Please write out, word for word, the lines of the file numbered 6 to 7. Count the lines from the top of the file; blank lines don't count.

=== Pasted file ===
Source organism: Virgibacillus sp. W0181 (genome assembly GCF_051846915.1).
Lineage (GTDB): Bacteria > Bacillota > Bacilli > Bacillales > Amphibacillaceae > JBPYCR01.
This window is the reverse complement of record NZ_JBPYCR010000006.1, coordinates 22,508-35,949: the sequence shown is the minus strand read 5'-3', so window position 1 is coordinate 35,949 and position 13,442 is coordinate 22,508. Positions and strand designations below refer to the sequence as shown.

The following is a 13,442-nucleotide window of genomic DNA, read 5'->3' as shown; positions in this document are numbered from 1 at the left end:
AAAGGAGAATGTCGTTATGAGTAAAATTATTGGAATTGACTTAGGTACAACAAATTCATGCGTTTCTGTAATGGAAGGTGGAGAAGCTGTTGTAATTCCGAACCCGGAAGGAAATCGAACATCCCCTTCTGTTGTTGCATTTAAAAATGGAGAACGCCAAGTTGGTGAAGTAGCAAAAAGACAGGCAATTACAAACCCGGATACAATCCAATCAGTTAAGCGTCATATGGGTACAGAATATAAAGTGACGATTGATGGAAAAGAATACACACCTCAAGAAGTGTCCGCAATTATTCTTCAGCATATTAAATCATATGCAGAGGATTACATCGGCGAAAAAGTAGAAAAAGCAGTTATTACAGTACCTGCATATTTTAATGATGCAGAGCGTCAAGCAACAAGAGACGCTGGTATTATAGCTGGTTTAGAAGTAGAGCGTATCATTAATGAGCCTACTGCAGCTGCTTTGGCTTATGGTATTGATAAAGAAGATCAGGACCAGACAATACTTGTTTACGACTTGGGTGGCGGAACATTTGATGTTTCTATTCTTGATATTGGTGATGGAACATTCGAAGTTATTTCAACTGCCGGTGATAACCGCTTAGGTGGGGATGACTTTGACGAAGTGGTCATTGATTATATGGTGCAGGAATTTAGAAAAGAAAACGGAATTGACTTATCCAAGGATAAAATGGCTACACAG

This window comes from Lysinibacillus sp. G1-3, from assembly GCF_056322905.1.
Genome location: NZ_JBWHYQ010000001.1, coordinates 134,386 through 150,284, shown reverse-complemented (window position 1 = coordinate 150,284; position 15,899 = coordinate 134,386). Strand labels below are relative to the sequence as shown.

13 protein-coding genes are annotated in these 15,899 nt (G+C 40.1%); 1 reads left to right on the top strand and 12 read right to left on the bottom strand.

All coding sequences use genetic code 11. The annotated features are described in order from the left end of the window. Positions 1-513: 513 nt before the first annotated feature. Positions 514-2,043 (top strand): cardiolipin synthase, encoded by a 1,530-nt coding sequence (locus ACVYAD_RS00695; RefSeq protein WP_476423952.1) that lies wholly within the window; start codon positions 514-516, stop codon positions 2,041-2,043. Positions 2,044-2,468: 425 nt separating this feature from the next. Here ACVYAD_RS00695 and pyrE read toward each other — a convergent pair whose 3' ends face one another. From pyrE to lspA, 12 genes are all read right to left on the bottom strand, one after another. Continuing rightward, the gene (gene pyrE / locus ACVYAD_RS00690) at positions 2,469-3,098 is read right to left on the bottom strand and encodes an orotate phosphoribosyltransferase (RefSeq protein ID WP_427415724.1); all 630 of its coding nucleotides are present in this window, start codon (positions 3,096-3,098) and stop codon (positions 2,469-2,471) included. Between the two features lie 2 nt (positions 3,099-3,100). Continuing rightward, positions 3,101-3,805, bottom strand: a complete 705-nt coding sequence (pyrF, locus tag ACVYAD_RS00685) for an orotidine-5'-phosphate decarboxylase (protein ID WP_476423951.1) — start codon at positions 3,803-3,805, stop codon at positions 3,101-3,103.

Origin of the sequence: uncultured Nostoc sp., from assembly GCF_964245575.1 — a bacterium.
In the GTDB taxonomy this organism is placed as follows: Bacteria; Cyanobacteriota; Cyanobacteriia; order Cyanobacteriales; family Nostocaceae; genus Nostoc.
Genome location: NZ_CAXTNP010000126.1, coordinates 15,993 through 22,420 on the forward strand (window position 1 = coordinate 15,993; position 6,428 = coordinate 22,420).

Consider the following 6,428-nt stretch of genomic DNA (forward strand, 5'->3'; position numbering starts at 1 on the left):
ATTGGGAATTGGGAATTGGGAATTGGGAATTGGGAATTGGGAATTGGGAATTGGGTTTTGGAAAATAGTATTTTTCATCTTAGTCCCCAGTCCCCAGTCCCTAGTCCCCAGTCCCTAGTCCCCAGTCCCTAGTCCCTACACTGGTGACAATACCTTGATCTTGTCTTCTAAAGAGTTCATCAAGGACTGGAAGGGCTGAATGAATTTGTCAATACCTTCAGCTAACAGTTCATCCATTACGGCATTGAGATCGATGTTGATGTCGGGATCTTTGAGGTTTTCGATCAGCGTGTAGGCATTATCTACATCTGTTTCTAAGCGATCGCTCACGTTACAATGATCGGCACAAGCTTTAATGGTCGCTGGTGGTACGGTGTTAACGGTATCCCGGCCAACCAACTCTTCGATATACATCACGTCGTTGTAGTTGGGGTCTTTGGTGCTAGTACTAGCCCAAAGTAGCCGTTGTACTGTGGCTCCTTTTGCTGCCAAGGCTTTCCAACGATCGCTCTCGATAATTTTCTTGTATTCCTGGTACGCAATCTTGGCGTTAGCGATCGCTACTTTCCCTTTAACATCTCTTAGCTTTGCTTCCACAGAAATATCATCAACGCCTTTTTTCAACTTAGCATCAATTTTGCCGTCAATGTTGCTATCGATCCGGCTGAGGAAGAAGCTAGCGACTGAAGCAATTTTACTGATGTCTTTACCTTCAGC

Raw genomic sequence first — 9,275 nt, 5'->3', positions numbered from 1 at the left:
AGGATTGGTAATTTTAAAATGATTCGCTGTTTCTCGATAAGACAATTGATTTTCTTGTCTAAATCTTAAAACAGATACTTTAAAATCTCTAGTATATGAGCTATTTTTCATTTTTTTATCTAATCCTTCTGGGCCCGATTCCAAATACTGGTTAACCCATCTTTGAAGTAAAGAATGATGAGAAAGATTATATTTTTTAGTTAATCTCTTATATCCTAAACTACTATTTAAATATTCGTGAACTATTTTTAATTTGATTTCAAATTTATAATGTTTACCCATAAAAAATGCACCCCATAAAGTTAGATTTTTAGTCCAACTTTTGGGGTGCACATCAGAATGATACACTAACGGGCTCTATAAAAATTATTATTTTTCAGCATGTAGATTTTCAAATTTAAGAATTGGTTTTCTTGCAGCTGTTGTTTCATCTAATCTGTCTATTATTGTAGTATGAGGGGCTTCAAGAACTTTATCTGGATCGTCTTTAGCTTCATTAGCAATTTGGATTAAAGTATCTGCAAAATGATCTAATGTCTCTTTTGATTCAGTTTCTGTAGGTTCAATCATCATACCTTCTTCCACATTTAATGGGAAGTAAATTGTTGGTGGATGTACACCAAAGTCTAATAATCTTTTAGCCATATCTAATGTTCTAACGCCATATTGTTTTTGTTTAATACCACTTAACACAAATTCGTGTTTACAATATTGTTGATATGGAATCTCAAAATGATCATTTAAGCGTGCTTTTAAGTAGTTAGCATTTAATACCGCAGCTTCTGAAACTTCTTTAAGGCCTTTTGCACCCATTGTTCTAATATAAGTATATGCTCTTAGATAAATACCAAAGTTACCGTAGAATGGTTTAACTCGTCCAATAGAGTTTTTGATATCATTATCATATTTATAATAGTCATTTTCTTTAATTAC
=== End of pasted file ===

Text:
This window comes from Lysinibacillus sp. G1-3, from assembly GCF_056322905.1.
Genome location: NZ_JBWHYQ010000001.1, coordinates 134,386 through 150,284, shown reverse-complemented (window position 1 = coordinate 150,284; position 15,899 = coordinate 134,386). Strand labels below are relative to the sequence as shown.